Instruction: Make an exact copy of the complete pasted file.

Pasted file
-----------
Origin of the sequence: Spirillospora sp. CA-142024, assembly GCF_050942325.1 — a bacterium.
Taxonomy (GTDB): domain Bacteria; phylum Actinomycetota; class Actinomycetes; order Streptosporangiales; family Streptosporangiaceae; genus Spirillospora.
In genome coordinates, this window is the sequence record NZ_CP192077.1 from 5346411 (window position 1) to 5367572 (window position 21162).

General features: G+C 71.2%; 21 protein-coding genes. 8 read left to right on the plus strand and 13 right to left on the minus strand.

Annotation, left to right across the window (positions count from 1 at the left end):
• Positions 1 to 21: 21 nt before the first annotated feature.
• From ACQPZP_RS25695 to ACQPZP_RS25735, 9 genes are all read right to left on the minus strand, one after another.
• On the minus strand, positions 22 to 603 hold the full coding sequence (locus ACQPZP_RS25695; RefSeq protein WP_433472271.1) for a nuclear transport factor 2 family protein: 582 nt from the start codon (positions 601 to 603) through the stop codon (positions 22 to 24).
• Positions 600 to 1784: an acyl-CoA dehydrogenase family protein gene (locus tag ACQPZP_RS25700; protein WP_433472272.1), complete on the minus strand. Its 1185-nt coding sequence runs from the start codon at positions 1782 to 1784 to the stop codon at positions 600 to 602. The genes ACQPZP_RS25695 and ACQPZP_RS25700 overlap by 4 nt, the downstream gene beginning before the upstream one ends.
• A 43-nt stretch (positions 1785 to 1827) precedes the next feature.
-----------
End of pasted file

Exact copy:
Origin of the sequence: Spirillospora sp. CA-142024, assembly GCF_050942325.1 — a bacterium.
Taxonomy (GTDB): domain Bacteria; phylum Actinomycetota; class Actinomycetes; order Streptosporangiales; family Streptosporangiaceae; genus Spirillospora.
In genome coordinates, this window is the sequence record NZ_CP192077.1 from 5346411 (window position 1) to 5367572 (window position 21162).

General features: G+C 71.2%; 21 protein-coding genes. 8 read left to right on the plus strand and 13 right to left on the minus strand.

Annotation, left to right across the window (positions count from 1 at the left end):
• Positions 1 to 21: 21 nt before the first annotated feature.
• From ACQPZP_RS25695 to ACQPZP_RS25735, 9 genes are all read right to left on the minus strand, one after another.
• On the minus strand, positions 22 to 603 hold the full coding sequence (locus ACQPZP_RS25695; RefSeq protein WP_433472271.1) for a nuclear transport factor 2 family protein: 582 nt from the start codon (positions 601 to 603) through the stop codon (positions 22 to 24).
• Positions 600 to 1784: an acyl-CoA dehydrogenase family protein gene (locus tag ACQPZP_RS25700; protein WP_433472272.1), complete on the minus strand. Its 1185-nt coding sequence runs from the start codon at positions 1782 to 1784 to the stop codon at positions 600 to 602. The genes ACQPZP_RS25695 and ACQPZP_RS25700 overlap by 4 nt, the downstream gene beginning before the upstream one ends.
• A 43-nt stretch (positions 1785 to 1827) precedes the next feature.